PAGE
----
A PLANE passenger was shot in mid-air in Myanmar after a bullet fired by a gunman on the ground pierced through the fuselage.
The Myanmar National Airlines plane, carrying 63 passengers, was hit as it was about to touch down in Loikaw – the capital of the eastern state of Kayah – on Friday.
The bullet ripped through the plane and struck a passenger[/caption]
The bullet reportedly pierced through the plane’s lower fuselage[/caption]
The passenger was rushed to hospital after he was shot[/caption]
Shocking images showed the bullet hole in the aircraft and a male passenger sat in his seat surrounded by blood-soaked tissues.
He can be seen slumped in his chair as he held a tissue to the right side of his neck and cheek to try and stop the bleeding before he was rushed to hospital once the plane landed.
The bullet reportedly pierced through the plane’s lower fuselage as it was flying at an altitude of 3,500 feet about four miles north of the airport.
Myanmar National Airlines office in Loikaw said all flights to the city were cancelled indefinitely.
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Myanmar’s military government accused rebel forces of firing at the plane – although rebel groups denied the allegations.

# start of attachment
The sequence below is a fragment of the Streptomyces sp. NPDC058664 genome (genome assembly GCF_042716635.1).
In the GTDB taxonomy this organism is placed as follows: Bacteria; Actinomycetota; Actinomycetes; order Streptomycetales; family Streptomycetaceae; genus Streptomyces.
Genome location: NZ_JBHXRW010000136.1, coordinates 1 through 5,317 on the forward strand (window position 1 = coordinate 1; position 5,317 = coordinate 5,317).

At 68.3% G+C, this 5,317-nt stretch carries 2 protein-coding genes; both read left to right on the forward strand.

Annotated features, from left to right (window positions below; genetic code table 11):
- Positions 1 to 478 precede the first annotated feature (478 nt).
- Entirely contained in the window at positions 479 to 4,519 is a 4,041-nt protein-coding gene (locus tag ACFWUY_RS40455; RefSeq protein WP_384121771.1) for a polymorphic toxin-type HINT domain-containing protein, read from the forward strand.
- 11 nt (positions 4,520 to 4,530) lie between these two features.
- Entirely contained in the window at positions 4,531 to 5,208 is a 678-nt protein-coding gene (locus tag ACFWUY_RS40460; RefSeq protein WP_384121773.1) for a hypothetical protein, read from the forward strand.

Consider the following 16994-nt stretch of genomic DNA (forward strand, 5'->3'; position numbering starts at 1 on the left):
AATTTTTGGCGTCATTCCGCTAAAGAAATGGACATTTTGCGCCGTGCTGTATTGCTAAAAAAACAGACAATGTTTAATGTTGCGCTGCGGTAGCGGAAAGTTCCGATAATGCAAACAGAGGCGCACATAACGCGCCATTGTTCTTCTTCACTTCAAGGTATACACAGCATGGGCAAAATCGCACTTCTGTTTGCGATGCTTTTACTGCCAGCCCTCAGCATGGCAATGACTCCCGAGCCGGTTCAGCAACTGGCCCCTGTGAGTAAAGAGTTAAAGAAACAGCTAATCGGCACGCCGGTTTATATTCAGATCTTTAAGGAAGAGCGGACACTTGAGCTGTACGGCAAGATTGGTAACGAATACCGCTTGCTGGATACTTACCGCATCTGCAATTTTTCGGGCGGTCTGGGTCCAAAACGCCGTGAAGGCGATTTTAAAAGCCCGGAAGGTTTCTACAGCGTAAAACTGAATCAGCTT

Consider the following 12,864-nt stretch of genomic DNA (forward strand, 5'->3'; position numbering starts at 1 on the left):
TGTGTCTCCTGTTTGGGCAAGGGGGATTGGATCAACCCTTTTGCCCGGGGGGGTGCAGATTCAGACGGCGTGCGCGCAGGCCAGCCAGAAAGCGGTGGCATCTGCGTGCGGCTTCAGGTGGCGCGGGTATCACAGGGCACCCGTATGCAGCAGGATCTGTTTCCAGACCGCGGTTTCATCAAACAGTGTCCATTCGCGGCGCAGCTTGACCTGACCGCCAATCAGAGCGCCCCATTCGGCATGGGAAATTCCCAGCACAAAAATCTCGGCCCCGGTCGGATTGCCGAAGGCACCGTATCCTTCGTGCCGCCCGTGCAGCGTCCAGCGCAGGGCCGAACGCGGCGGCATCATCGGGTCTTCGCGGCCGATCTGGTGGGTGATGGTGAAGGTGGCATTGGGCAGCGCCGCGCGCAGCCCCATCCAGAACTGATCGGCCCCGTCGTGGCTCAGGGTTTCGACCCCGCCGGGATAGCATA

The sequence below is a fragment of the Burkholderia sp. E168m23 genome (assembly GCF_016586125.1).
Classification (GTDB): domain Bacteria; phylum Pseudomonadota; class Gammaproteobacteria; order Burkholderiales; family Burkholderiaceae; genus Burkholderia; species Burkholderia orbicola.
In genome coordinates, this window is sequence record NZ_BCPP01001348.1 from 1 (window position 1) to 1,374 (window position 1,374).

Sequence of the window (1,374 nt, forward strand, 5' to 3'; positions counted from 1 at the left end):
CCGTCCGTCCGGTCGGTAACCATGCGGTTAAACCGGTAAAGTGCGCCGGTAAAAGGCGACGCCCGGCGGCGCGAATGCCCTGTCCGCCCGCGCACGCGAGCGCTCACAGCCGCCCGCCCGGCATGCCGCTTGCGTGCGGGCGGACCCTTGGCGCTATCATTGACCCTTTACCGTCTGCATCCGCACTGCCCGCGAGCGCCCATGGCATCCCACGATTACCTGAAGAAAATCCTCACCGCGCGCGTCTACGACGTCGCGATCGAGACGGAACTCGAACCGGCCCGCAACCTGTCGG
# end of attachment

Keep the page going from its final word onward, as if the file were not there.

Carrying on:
Major General Zaw Min Tun, a spokesperson for Myanmar’s ruling military council, told state TV: “I want to say that this kind of attack on the passenger plane is a war crime.
“People and organizations who want peace need to condemn this issue all round.”
The state of Kayah state has seen intense fighting between military and rebel groups after the army overthrew a democratically elected government last year and seized power.
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The takeover in February last year was met with peaceful protests – but a lethal crackdown on demonstrators led to thousands of civilians forming militia units as part of a People’s Defense Force to fight back.
The military government said the shooting was carried out by Karenni National Progressive Party – a militia battling the government – and its allies in the People’s Defense Force.
But Khu Daniel, a leader of the Karenni National Progressive Party, denied the accusation and said his party had not ordered its fighters to shoot at civilians or passenger planes.
“The military always blames other organisations for the shootings. Our armed wing didn’t shoot the plane this morning,” he said.
A spokesperson for the Karenni Nationalities Defense Force, another rebel group, called the allegations nothing more than “defamatory propaganda against the revolutionary forces by the Military Council”.
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He said: “The runway and the area of the airfield are surrounded by infantry battalions and high security areas. So to say that PDFs attacked the plane is only an accusation.”
The government said it has ramped up security around the airport.